I started playing the guitar and I always wanted to sing and play at the same time. I was just naturally learning songs and going through school, joining programs that could get me performing. I started writing my own songs when I was about 14, so that’s when I really started playing out with my original music.

How have your musical influences evolved over time?

With my songwriting, I’ve been amassing a big pool of influences and then using all of them to write songs. Even though today’s Spotify and other streaming services are very niche-oriented, there’s still a big question of what genre or small section of the music industry an artist fits into. I’ve always admired songwriters that write different styles and felt inclined to do so myself. Like I mentioned, I listened to a lot of blues early on, but then I got into folk singer-songwriters like Bob Dylan, Cat Stevens, Jim Croce, and Paul Simon.

At the same time, I listen to modern artists like KALEO, Shakey Graves, and Houndmouth. I’m informed by all that and also the classics like the Stones and Led Zeppelin. I’ve always listened to and played a lot of different things, including jazz. I like to tap into different things for each song.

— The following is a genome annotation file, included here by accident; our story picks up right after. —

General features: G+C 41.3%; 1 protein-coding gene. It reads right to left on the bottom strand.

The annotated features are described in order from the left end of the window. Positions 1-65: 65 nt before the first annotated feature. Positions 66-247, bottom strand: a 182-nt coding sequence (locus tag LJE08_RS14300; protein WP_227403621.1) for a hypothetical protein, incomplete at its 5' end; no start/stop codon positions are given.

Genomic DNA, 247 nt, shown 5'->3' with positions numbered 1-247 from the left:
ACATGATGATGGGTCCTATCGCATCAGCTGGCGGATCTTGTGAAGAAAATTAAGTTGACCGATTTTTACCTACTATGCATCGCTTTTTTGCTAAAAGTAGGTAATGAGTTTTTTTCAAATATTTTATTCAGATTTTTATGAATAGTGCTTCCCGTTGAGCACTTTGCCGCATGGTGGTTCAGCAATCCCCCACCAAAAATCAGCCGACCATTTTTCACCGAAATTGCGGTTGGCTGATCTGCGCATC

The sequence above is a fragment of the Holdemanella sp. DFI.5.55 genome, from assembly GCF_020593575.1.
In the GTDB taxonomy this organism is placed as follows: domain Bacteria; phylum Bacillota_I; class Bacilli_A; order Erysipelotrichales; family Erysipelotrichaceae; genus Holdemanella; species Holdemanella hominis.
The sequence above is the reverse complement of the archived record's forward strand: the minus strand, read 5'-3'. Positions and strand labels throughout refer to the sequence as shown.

"I’ve always admired songwriters that write different styles and felt inclined to do so myself."

Tell us about your songwriting process.

I’ve always kept a little journal of notes and ideas. I call ‘em lyric ideas, but they can be anything from a whole song to just a couple of stanzas or words. I keep that in my back pocket, if you will. I’m always just fiddling around on my guitar, so the lyrics seep into a chord progression or even an idea of a story I want to tell. From there, the song sort of takes shape. There’s not a set formula, but I liked to have that basis of ideas that I’ve jotted down to keep in the back of my head while I play guitar.